The United Nations is not our favorite institution in the world.

It’s easy to forget when we look at the bloated bureaucracy that delves into public health, food, the environment, nuclear proliferation, human rights and so much more, but the idea behind a global deliberative body is to reduce the likelihood of war. If top diplomats from all the nations are gathered on neutral ground, day after day, maybe they’ll find a way to talk through their disputes instead of shooting.

Needless to say, it hasn’t worked.

Instead, beyond the make-work jobs for government cronies around the world, the specialty of the United Nations is Israel-bashing.

From giving the Palestinians perpetual refugee status with their own U.N. agency to address their needs and advocate their cause, to the UNESCO resolutions that ignore or deny the Jewish history in the land of Israel, to the U.N. Human Rights Council (whose members include such paragons as Cuba, Qatar and Venezuela) focusing almost exclusively on the ills of Israel (including, laughably, women’s rights), to the annual exercise of the U.N. General Assembly passing resolution after resolution critical of Israel, the United Nations treats Israel as if it were the size of Russia with the population of China.

No wonder people have a hard time believing Jews are roughly 0.2 percent of the world’s population.
But the United Nations took its special brand of insanity to a new level the past two months with Wonder Woman.

The comic-book Amazon turned 75 in October, and the men at the upper echelons of the United Nations, having just angered feminists worldwide by choosing another man to be the next secretary-general, decided to focus all the frustration by naming Wonder Woman the honorary U.N. ambassador on women’s empowerment and gender-based violence.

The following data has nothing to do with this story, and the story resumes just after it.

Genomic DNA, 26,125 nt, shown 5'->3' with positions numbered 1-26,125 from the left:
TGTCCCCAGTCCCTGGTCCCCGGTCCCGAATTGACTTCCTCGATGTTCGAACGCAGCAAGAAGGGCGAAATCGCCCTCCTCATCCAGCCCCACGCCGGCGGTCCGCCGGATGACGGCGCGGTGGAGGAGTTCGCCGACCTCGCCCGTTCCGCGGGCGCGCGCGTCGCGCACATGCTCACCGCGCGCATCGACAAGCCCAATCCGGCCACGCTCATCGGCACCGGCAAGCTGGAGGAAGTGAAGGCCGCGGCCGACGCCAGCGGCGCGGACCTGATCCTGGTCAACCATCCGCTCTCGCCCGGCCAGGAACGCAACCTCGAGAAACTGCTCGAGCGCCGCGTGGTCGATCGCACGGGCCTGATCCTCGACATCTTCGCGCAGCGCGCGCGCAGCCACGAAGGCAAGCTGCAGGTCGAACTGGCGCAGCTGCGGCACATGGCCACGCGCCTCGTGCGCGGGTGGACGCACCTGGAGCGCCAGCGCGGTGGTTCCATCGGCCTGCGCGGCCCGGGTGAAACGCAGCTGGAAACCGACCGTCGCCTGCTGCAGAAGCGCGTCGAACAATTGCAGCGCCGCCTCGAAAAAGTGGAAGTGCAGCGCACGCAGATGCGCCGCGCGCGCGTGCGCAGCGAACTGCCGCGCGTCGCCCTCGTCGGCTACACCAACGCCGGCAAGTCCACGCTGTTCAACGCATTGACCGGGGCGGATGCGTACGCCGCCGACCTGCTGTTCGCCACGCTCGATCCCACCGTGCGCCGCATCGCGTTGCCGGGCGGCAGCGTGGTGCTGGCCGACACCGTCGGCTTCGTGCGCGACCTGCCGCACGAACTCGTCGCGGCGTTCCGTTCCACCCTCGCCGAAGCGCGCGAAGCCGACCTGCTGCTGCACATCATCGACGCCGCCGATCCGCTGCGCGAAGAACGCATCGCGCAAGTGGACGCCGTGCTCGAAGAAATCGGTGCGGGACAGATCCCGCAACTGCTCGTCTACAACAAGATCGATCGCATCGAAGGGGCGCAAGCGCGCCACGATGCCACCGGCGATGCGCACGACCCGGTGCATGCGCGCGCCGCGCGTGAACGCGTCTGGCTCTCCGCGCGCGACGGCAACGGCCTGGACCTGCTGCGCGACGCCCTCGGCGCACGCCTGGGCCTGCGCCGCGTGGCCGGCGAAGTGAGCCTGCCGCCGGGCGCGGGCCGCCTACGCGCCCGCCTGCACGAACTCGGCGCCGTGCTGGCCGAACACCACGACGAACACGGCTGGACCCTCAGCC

In some ways, Wonder Woman was an inspired choice. She’s a powerful woman, representative of a matriarchal society, who regularly saves men and stands equal with male superheroes. She’s also smart, and she’s an immigrant (almost certainly undocumented). She could be a role model for the millions of women and girls whose lives have been ruined by the warfare the United Nations is powerless to prevent.

But she’s also drawn with supernatural curves and beauty, and she’s perceived as being an all-American hero. It probably doesn’t help the character’s popularity within the United Nations that Israeli model/actress Gal Gadot is portraying Wonder Woman in her own movie next year, as well as in various Justice League films.

And, of course, Wonder Woman isn’t real, so promoting her as the ambassador of an institution with the thickest of glass ceilings is, well, undiplomatic.

So we shouldn’t have been surprised when news broke that Wonder Woman’s ambassadorial reign will end Friday, Dec. 16, less than two months after it began. We wish she could wrap her golden lasso around a few U.N. officials to get the truth about why her term ended 10 months earlier than expected.

It would all be just another U.N. farce except for what’s going on in the real world. The Wonder Woman announcement came as Syrian forces were slaughtering their way through eastern Aleppo in some of the ugliest moments of a horrible civil war — the kind of warfare the United Nations might be able to prevent if it weren’t playing childish games.